LeBron-less Finals: A Turning Point for the NBA

Just last month, the NBA community was buzzing in anticipation of the Play-In Tournament. The Warriors were prepping to play the Lakers in a high-stakes game to determine the 7th seed. The nationally televised event drew 5.6 million viewers, the highest since the 2019 Western Conference Finals. The Warriors would then fall out of the playoffs, followed by a Lakers first-round exit; making this year’s finals the first without Lebron James or Steph Curry since 2010. A sign that the NBA might be turning over to the younger generation.

LeBron-less Finals: A Turning Point for the NBA

Diehard fans will tell you the NBA has done a poor job marketing its younger players, and the ratings for the rest of the playoffs might be Adam Silver’s punishment for this oversight. Last year’s bubble was a widely reported ratings disaster, thankfully, this year’s playoffs are up from that low bar. According to Sports Media Watch, Suns vs. Lakers performed 63% better than the comparable Clippers vs. Mavericks series from the bubble. Unfortunately, this is still down 15% from 2019’s comparable Warriors vs. Clippers series.

The aforementioned Lakers vs. Suns Game 4 drew an average of 5.38 million viewers. For comparison’s sake, here are recent figures for some other matchups:

  • Nets vs Celtics Game Four: 3.47 million
  • Jazz vs Grizzlies Game Three: 2.89 million
  • Mavericks vs. Clippers Game Three: 2.63 million
  • Bucks vs Heat Game Three: 2.49 million
  • NBA Playoff Games Average: 2.89 million

LeBron James out of the Playoffs should point to what a luxury he truly is. Very few active players outside of Steph Curry can even come close to the millions of views he can generate. What does the NBA have to turn to when James and Curry fade? Who can be the next face of the NBA? The candidates that come to mind first are probably Kevin Durant, Steph Curry, and maybe Kawhi Leonard. Though these are all household names, they’re all at least a rung below James. In addition, an ideal candidate for the next face of the NBA should be a young, promising player that can represent the league for years to come.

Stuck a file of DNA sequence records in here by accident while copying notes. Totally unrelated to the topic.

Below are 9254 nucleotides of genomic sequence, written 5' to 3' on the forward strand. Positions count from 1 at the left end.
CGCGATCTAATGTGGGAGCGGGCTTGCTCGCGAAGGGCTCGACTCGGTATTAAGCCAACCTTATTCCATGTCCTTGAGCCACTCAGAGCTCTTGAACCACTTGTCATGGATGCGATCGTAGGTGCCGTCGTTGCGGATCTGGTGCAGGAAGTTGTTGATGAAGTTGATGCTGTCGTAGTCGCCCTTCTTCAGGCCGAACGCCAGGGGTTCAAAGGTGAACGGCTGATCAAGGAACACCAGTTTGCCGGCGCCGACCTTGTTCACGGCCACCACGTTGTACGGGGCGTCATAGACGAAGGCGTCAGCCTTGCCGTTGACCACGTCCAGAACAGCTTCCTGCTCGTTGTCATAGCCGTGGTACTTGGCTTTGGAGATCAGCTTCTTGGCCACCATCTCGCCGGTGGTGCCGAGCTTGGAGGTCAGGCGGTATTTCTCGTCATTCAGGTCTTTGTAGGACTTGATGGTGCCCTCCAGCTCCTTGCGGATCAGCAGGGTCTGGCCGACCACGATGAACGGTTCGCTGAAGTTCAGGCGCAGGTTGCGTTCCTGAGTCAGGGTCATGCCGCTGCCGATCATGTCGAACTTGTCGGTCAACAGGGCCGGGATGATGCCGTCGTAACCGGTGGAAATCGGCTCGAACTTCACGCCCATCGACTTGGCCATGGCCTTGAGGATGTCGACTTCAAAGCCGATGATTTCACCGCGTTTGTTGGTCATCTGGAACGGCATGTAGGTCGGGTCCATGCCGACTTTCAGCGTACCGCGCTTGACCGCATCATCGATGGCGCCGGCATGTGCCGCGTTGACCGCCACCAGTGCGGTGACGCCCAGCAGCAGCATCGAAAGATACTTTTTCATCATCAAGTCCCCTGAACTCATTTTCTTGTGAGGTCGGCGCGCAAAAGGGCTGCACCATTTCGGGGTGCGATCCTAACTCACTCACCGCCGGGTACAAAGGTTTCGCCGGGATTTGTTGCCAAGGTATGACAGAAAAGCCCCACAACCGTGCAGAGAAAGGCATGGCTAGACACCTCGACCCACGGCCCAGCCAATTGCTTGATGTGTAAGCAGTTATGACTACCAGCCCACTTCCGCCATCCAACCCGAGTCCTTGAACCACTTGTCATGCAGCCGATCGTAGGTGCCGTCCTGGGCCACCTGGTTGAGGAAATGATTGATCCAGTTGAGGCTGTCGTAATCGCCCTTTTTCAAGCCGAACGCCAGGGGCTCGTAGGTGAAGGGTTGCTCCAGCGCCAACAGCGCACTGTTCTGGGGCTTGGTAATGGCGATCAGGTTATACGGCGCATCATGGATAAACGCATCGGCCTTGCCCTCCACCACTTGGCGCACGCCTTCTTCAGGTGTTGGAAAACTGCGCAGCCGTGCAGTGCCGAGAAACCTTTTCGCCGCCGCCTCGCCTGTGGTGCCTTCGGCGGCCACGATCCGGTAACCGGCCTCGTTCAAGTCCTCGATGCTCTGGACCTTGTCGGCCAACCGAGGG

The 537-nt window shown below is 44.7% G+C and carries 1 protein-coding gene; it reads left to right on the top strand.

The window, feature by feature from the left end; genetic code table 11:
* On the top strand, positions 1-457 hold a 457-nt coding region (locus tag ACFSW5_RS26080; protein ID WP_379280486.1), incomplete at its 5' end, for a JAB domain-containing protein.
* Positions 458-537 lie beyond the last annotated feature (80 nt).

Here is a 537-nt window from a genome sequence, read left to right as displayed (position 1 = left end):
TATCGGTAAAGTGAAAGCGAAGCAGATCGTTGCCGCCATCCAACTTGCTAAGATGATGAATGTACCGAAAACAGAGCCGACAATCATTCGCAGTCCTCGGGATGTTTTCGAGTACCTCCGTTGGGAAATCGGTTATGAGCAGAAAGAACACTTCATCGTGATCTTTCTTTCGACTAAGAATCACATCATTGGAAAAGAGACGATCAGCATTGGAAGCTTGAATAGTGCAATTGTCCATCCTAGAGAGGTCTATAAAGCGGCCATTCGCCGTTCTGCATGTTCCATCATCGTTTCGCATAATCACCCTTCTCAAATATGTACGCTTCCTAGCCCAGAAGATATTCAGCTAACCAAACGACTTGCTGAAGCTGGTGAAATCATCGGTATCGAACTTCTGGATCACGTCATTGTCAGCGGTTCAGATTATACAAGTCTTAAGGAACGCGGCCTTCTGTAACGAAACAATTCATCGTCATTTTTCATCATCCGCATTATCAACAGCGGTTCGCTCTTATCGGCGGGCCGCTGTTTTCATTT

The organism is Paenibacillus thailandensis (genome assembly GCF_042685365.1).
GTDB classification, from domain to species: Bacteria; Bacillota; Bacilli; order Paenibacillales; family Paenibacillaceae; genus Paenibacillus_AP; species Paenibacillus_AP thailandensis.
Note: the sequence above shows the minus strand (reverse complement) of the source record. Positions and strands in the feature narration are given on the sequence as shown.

This is not to say that the next face of the NBA doesn’t exist. In fact, looking at the crop of young talent, the NBA has missed its fair share of freebies.

The Candidates

The Luka Doncic and Trae Young trade was a great opportunity to shove those names into the face of the general public. Both players have already made positive impacts on the league and proven themselves as playoff performers. Doncic has put up video game numbers with a very pretty combination of fakes, stepbacks, turnarounds, and dimes. Not to mention his ability to reach international audiences. Young has done similar in the Eastern Conference, accepting the villain role and gaining the special attention of the biggest market in basketball.

Giannis Antetokounmpo was another missed opportunity. A young, athletically gifted player from Greece is sure to awe NBA newcomers from around the globe. He has an inspiring backstory, and a great personality, making it easy for new fans to latch on. He has already won two MVPs and a Defensive Player of the Year award, with even more potential to improve.

Zion Williamson may be the most hyped prospect since LeBron himself. He also has the athleticism and personality to captivate and retain new fans. He has already been an all-star and has massive potential. Yet, he has all but fallen out of the media cycle, making him just another household name for now.

To put James’ media greatness into perspective, Skip Bayless has nearly made a career off of criticizing LeBron James, it’s hard to fathom someone doing the same with Antetokounpo, Williamson, or Doncic. Until that happens, the NBA will be forced to shop particular matchups and the home stretch of LeBron’s career.

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